Markkula Center of Applied Ethics

Medical Decision Making for Conserved Patients: When There Is No One to Decide

by Miriam Schulman

"Marie" is a 96-year-old resident of a county nursing home. She has been a widow for 30 years, and her only child died two years ago. A victim of Alzheimer's disease, Marie is unable to make decisions about her own care. Now she has gone into congestive heart failure. What should the public guardian, who is responsible for her care, do?

In 2001-02, there were almost 17,500 Californians with permanent conservators who made decisions for them on everything from finances to legal issues. Like Marie, publicly conserved patients may have outlived their families. In other cases, families prove untrustworthy, and the courts have to appoint conservators to look out for the person's interests.

There is no state oversight of conservator programs, so the process of medical decision making for conserved patients varies widely from county to county. For example, in a survey conducted by the California Medical Association in 2002, of the 31 counties responding, 18 allowed conservators to consent to "do-not-resuscitate" orders without a special court order while 13 did not. Twelve allowed the conservator to consent to withdrawing respirators and/or feeding tubes without a special court order; 19 did not.

As director of Biotechnology and Health Care Ethics for the Markkula Center for Applied Ethics, Margaret R. McLean works with hospitals throughout the Bay Area. She realized that the needs of conserved patients were sometimes getting lost in the shuffle. While there is good will on all sides, inadequate communication and planning frequently result in crisis-directed care. Instead of providing for effective disease management, this approach may lead to provision of unwanted life support due to cumbersome legal processes.

Respect for the dignity and previous autonomy of individuals who can no longer make their own decisions are ethical issues that must be addressed. McLean arranged for a study of the problem by Theresa Drought, professor of nursing at University of Virginia.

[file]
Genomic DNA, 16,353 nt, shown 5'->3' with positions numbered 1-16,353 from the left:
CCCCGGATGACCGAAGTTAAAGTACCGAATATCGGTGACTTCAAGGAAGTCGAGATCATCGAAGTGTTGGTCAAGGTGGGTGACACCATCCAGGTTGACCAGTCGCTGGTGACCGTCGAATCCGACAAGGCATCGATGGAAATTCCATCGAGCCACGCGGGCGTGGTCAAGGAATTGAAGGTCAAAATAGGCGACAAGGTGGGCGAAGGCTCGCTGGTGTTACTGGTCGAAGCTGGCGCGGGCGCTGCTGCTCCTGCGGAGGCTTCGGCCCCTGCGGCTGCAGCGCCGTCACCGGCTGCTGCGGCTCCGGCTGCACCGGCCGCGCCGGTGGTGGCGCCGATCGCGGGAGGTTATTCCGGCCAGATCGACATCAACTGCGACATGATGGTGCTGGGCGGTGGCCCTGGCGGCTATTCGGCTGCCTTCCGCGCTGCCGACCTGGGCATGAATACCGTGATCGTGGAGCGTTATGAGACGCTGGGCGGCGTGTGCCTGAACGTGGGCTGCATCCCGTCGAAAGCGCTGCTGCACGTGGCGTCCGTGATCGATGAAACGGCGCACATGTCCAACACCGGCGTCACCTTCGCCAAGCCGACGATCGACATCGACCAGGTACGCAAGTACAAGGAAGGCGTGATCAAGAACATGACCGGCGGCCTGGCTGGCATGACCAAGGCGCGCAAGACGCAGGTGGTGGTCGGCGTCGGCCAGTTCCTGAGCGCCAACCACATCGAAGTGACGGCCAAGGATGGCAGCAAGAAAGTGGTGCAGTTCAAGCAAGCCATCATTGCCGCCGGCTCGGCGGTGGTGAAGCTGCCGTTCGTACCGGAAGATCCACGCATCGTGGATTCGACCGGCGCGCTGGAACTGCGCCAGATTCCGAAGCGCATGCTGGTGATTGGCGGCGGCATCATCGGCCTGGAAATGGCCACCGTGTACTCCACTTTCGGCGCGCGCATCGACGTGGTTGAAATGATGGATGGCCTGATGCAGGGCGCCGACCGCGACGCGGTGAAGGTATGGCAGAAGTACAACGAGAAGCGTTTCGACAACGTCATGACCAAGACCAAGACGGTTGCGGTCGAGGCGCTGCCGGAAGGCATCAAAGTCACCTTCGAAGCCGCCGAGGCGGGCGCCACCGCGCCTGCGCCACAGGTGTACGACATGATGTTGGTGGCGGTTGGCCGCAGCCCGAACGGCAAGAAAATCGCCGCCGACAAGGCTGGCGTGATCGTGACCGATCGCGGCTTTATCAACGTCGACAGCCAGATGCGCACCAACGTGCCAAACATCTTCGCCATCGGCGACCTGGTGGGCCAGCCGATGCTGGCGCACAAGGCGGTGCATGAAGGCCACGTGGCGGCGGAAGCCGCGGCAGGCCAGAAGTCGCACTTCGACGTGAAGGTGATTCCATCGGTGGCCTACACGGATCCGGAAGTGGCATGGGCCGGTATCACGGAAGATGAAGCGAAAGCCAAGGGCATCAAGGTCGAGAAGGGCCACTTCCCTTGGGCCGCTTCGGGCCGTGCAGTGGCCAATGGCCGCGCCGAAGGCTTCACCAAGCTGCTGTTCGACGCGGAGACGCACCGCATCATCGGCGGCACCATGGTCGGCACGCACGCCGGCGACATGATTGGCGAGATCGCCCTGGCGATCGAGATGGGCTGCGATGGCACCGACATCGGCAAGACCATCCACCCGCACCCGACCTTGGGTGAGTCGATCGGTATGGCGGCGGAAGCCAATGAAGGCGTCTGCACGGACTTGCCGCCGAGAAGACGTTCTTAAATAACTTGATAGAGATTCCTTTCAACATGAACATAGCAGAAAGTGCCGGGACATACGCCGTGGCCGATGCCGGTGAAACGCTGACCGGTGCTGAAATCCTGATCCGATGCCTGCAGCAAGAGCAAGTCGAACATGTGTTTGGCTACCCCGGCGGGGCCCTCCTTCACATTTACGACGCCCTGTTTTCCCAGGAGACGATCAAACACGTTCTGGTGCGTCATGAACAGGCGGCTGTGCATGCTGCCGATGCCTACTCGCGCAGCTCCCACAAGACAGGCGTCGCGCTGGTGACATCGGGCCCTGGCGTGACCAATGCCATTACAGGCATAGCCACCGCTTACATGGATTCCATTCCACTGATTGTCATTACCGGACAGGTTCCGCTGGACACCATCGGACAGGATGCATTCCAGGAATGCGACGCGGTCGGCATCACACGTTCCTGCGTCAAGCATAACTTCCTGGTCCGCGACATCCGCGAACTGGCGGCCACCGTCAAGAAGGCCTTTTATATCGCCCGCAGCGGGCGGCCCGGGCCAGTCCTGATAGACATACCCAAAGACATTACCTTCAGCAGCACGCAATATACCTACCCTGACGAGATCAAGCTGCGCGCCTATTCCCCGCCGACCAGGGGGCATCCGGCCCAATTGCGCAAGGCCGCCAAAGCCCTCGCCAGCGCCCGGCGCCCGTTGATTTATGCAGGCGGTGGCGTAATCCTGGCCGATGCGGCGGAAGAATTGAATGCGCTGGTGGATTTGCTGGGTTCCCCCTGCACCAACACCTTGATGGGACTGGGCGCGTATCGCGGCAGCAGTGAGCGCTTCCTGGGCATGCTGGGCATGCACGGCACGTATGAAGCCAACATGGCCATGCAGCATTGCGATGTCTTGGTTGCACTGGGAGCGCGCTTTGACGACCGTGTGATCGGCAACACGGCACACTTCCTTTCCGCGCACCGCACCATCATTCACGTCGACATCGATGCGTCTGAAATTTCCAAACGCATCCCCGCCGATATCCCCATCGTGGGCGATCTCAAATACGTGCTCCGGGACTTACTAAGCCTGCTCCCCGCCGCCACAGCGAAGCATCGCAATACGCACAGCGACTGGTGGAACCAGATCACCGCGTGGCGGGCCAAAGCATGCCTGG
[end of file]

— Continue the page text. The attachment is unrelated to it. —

As a visiting fellow at the Ethics Center, Drought interviewed key stakeholders and convened two meetings in December 2004. The meetings, which brought together public guardians, health care providers, and representatives of disability and elder rights advocacy groups, resulted in proposals to:

  1. Develop relationships and shared understanding between health care providers, public guardian's offices, and the court in each county.

  2. Develop mechanisms for open ex-change of information about the conservatee between the public guardian and the health care team.

  3. Make decision-making processes open, consider the patient's perspective, and seek outside input when necessary.

  4. Examine documentation practices to streamline and eliminate vague or ineffectual requirements.

  5. Explore innovative court procedures to maximize responsiveness and ease of using court processes.

The Center has recommended a pilot study implementing these recommendations in at least one county, which could establish a model for similar programs throughout the state.

This project was supported in part by a grant from the Honzel Family Foundation.

April 2005